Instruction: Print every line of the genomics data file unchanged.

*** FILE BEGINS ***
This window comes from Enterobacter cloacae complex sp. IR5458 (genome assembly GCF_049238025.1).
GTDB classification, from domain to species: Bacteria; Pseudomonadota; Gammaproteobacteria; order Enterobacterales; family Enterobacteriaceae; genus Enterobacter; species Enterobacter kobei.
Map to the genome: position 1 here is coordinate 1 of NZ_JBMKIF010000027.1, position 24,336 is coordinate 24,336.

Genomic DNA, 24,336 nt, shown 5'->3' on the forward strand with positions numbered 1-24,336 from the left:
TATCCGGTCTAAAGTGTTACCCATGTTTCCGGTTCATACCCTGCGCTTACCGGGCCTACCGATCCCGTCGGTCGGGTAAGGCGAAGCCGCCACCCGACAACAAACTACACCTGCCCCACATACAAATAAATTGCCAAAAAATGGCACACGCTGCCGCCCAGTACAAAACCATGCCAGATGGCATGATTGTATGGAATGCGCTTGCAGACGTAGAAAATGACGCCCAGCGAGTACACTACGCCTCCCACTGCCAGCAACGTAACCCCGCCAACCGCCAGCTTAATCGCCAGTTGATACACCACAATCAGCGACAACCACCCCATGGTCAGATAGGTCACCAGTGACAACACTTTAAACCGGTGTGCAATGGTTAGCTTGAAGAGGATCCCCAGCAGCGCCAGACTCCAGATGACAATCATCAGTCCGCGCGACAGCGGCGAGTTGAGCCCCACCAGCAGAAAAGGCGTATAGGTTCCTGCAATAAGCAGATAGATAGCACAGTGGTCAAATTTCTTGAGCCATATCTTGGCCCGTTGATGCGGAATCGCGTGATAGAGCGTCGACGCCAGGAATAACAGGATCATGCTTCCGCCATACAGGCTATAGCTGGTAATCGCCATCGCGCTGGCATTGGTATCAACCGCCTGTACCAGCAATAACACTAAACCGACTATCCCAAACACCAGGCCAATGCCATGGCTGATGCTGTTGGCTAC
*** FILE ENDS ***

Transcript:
This window comes from Enterobacter cloacae complex sp. IR5458 (genome assembly GCF_049238025.1).
GTDB classification, from domain to species: Bacteria; Pseudomonadota; Gammaproteobacteria; order Enterobacterales; family Enterobacteriaceae; genus Enterobacter; species Enterobacter kobei.
Map to the genome: position 1 here is coordinate 1 of NZ_JBMKIF010000027.1, position 24,336 is coordinate 24,336.

Genomic DNA, 24,336 nt, shown 5'->3' on the forward strand with positions numbered 1-24,336 from the left:
TATCCGGTCTAAAGTGTTACCCATGTTTCCGGTTCATACCCTGCGCTTACCGGGCCTACCGATCCCGTCGGTCGGGTAAGGCGAAGCCGCCACCCGACAACAAACTACACCTGCCCCACATACAAATAAATTGCCAAAAAATGGCACACGCTGCCGCCCAGTACAAAACCATGCCAGATGGCATGATTGTATGGAATGCGCTTGCAGACGTAGAAAATGACGCCCAGCGAGTACACTACGCCTCCCACTGCCAGCAACGTAACCCCGCCAACCGCCAGCTTAATCGCCAGTTGATACACCACAATCAGCGACAACCACCCCATGGTCAGATAGGTCACCAGTGACAACACTTTAAACCGGTGTGCAATGGTTAGCTTGAAGAGGATCCCCAGCAGCGCCAGACTCCAGATGACAATCATCAGTCCGCGCGACAGCGGCGAGTTGAGCCCCACCAGCAGAAAAGGCGTATAGGTTCCTGCAATAAGCAGATAGATAGCACAGTGGTCAAATTTCTTGAGCCATATCTTGGCCCGTTGATGCGGAATCGCGTGATAGAGCGTCGACGCCAGGAATAACAGGATCATGCTTCCGCCATACAGGCTATAGCTGGTAATCGCCATCGCGCTGGCATTGGTATCAACCGCCTGTACCAGCAATAACACTAAACCGACTATCCCAAACACCAGGCCAATGCCATGGCTGATGCTGTTGGCTAC